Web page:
Mr. Teo Eng Dih, Chief Executive of MPA, said, “As we steer toward a sustainable maritime future, fostering a collective and inclusive approach is imperative in the development of green corridors and the energy transition to decarbonise international shipping. The NextGEN Connect-GreenVoyage2050 collaboration emphasizes the important role of regional energy hubs in enabling the inclusive adoption of clean marine fuels, particularly for LDCs and SIDSs. MPA looks forward to continuing its collaboration with IMO, Ministry of Climate and Environment of Norway and LR MDH to pilot solutions to reduce GHG emissions from ships and drive innovative transformations in the maritime industry.”
Mr. Sveinung Oftedal, Chief Negotiator of the Norwegian Ministry of Climate and Environment, said, “Separate routes for emission-free ferries and ships can play an essential role in stimulating early action to adopt zero or near-zero emission technologies and fuels, and hence are an important step towards decarbonising shipping. There is currently a significant volume of maritime traffic between Asian countries, and our workshop was a great forum to discuss opportunities the decarbonisation of maritime shipping can bring and how efforts can be linked to countries’ wider energy transition.”
Mr. Jose Matheickal, IMO Director of Partnerships and Projects, said, “Supporting developing countries, including SIDS and LDCs, in their efforts to implement the 2023 IMO Strategy on the Reduction of GHG Emissions from Ships is imperative to the decarbonisation of the maritime sector. IMO is pleased to provide, through this collaboration, practical support around the development and subsequent implementation of National Action Plans and route-based actions in line with IMO’s MEPC RESOLUTION.366(79) that encourages Member States to undertake these voluntary actions to facilitate the achievement of greener shipping and reduced emissions.”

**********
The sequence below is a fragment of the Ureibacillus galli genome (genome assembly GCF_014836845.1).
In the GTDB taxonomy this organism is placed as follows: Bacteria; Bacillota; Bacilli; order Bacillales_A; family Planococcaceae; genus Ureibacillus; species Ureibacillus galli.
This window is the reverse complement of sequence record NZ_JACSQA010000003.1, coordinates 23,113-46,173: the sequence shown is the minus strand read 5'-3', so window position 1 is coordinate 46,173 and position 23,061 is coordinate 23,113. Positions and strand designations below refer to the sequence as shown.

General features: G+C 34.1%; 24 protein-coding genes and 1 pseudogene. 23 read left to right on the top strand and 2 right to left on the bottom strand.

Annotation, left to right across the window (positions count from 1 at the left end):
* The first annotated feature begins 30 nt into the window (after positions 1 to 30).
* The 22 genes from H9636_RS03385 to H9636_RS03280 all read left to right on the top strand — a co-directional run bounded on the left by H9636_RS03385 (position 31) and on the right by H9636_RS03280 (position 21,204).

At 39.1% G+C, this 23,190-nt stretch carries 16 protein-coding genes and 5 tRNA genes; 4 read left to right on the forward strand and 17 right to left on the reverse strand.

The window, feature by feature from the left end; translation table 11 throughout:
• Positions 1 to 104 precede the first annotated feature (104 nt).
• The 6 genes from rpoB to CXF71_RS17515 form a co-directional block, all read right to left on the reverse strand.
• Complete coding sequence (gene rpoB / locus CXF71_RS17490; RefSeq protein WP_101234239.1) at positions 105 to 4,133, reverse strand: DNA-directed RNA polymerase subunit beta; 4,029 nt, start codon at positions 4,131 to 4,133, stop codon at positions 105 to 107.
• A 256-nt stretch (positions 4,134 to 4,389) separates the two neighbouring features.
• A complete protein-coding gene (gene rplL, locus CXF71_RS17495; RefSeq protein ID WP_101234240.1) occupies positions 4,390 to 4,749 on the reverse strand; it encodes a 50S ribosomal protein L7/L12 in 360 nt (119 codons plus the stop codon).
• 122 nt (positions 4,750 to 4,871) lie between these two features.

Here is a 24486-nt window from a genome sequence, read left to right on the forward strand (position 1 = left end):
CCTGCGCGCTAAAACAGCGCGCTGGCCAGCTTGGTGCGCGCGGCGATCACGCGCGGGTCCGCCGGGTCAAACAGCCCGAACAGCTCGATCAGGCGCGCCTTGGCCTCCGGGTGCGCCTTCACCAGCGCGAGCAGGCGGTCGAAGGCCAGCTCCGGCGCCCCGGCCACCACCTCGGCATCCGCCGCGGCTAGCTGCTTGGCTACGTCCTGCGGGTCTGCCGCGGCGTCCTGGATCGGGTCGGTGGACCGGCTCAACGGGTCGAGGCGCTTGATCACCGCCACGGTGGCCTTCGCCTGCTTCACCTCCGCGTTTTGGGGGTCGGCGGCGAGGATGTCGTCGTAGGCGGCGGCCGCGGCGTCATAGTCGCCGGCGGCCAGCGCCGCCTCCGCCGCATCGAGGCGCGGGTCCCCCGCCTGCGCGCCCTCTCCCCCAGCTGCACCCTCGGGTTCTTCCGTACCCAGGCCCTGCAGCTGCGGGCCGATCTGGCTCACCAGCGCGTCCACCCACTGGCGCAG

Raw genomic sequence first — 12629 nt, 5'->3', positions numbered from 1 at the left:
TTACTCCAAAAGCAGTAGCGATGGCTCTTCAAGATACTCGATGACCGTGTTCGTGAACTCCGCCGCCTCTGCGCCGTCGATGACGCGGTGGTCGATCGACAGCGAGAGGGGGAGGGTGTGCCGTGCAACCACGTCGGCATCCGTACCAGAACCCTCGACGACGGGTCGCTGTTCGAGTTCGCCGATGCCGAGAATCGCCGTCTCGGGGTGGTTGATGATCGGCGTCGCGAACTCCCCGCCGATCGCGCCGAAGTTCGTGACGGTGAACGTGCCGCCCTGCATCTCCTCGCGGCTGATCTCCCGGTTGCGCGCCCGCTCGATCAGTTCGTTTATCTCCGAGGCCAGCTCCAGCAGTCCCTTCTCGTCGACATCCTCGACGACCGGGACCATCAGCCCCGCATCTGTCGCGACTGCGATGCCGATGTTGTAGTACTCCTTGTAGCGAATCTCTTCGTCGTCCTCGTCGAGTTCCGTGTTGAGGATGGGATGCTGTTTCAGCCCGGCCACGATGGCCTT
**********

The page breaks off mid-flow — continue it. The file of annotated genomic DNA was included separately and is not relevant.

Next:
Download “Routes-based action Plans: a toolkit” from https://www.lr.org/en/knowledge/research-reports/routes-based-action-plans/
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About the Lloyd’s Register (LR) Maritime Decarbonisation Hub
The LR Maritime Decarbonisation Hub is a joint initiative between Lloyd’s Register Group and Lloyd’s Register Foundation. Our mission is to accelerate the sustainable decarbonisation of the maritime industry, by enabling the delivery and operation of safe, technically feasible and commercially viable zero-emission vessels by 2030 and beyond. We bring together thought leaders and subject matter experts with the skills, knowledge and capability to help the maritime industry design, develop and commercialise the pathways to future fuels required for decarbonisation.
For more information, go to www.maritimedecarbonisationhub.org.
About Lloyd’s Register
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Lloyd’s Register (LR) is a global professional services group specialising in marine engineering and technology. Created more than 260 years ago as the world’s first marine classification society, to improve and set standards for the safety of ships.
Today we are a leading provider of classification and compliance services to the marine and offshore industries, helping our clients design, construct and operate their assets to accepted levels of safety and environmental compliance.